The present study showed that pre-existing COPD in patients had a 3.8-fold higher risk of mortality than in those who did not have COPD. The risk of mortality for pre-existing COPD was stronger than that for pre-existing asthma. Unlike asthma, of which the main involved sites are the upper and lower bronchi, the main impaired lesion of COPD extends from the peripheral small airway to alveolar tissues with architectural damage, which can cause the severe illness. These locations of lesions are compatible with those in COVID-19 when the disease severity is moderate to severe. Indeed, patients with COPD have a high risk of mortality in other respiratory infectious diseases, such as influenza  and community-acquired pneumonia . A previous study showed that the long-term use of inhaled corticosteroids for controlling asthma is likely to have a beneficial modulatory effect on COVID-19 . This finding suggests that this efficacy is achieved by reducing epithelial damage and improving the T-cell response. Several studies reported a large number of patients who were receiving either inhaled steroids or systemic steroids at the time of COVID-19 diagnosis [55, 127, 131, 132]. However, the effect of inhaled corticosteroids at the early stage of COVID-19 is controversial . The benefit of systemic corticosteroids for patients with asthma may outweigh the risk of severe outcomes in patients with COVID-19 . Systemic corticosteroids are effective for treating bronchial wall inflammation and bronchial spasm. As the result, uncontrolled asthma is associated with increased intensive care unit admission and intensive respiratory support , whereas well-controlled asthma does not have an increased risk of COVID-19-related death . The present study showed that the prevalence of pre-existing asthma in COVID-19 cases varied according to the countries. This finding may be partly due to the fact that each country has different treatment policies and guidelines, as well as available medical resources. In addition, owing to the nature of the meta-analysis in which we did not use individual patient data, we were unable to examine the impact on COVID-19 diagnosis according to age, sex, and stage at which therapy was started. These differences may also influence the severity of COVID-19 in different countries. These factors may be also related to the heterogeneity in the results of the meta-analysis in the present study. A large-sample study showed that the contribution of inhaled corticosteroids for patients with COPD to COVID-19-related death was lower than that for patients with asthma . Additionally, the association with mortality was confounded by the presence of other risk factors for severe COVID-19, such as an older age, cardiovascular disease, hypertension, and diabetes mellitus , which are common in people with COPD.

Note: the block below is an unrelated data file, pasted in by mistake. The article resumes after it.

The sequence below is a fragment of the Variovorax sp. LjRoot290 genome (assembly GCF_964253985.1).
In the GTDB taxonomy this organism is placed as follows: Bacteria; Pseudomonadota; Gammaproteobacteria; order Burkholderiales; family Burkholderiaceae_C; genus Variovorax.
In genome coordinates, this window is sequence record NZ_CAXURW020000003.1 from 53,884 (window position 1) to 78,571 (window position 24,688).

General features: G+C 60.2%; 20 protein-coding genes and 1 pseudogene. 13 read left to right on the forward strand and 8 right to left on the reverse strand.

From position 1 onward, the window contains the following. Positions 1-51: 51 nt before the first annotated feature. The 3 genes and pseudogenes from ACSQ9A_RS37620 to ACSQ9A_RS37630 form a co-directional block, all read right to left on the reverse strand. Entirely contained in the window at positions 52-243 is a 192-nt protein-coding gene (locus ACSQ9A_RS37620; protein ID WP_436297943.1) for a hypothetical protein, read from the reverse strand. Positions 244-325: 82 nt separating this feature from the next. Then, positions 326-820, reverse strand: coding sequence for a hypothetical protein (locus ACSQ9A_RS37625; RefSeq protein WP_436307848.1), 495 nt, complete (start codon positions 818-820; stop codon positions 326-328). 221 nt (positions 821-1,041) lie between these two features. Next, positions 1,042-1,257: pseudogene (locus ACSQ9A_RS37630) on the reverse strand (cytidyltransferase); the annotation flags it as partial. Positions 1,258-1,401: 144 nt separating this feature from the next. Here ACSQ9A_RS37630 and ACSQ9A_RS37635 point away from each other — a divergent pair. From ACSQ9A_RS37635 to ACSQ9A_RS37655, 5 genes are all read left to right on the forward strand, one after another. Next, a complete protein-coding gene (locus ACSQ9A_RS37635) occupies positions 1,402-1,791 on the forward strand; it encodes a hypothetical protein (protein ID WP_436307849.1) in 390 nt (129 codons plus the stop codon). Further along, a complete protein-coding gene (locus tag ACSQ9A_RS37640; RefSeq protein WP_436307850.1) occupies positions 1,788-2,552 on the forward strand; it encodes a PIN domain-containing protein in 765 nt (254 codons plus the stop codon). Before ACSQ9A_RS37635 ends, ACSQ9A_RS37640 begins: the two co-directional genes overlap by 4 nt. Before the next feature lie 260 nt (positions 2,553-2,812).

ACO has clinical characteristics derived from asthma and COPD. The risk of mortality from ACO in patients with COVID-19 might be significant and as high as that for COPD. However, in the present study, the prevalence of pre-existing ACO was lower than that of asthma and COPD. Our results regarding ACO cannot be properly assessed because of the number of eligible studies, and the countries that reported pre-existing ACO were only from the USA, UK, and China among the eligible studies. These issues might be due to the short history of the concept of ACO and a lack of global recognition. However, even with the small number of eligible studies, the prevalence of ACO was highest in studies from the USA. Additionally, a study in the USA before the COVID-19 pandemic reported that the prevalence of ACO was 1.05% (0.74%–1.37%) , while that in the present study was 4.24%. One of the reasons for this discrepancy between studies may be related to the high smoking rate (14%) in the USA [139–141]. This discrepancy suggests the necessity of considering other cofounding factors for assessing the risk of ACO, such as the rate of smokers and obesity.
Our study has some limitations, including mainly those inherent to the nature of systematic reviews and meta-analyses using observational studies and case series. The eligible studies were limited to articles written in English. The treatment guidelines and available medical resources for COVID-19, and the examined comorbidities may be different according to the different countries, and these could have affected the risk of infection and mortality of COVID-19. The eligible studies were selected from published papers during 1 year and 9 months from the beginning of the COVID-19 pandemic. We were not able to evaluate the change in the risk of COVID-19 caused by the change in SARS-CoV-2 variants and the vaccination availability during this observational period.
Despite these limitations, the present systematic review and meta-analysis of 101 studies suggests the importance of daily clinical management for patients with asthma, COPD, or ACO. Additionally, this study suggests that attention should be paid to the prevention of COVID-19 infection and disease progression, as well as to patients with other high-risk diseases of COVID-19.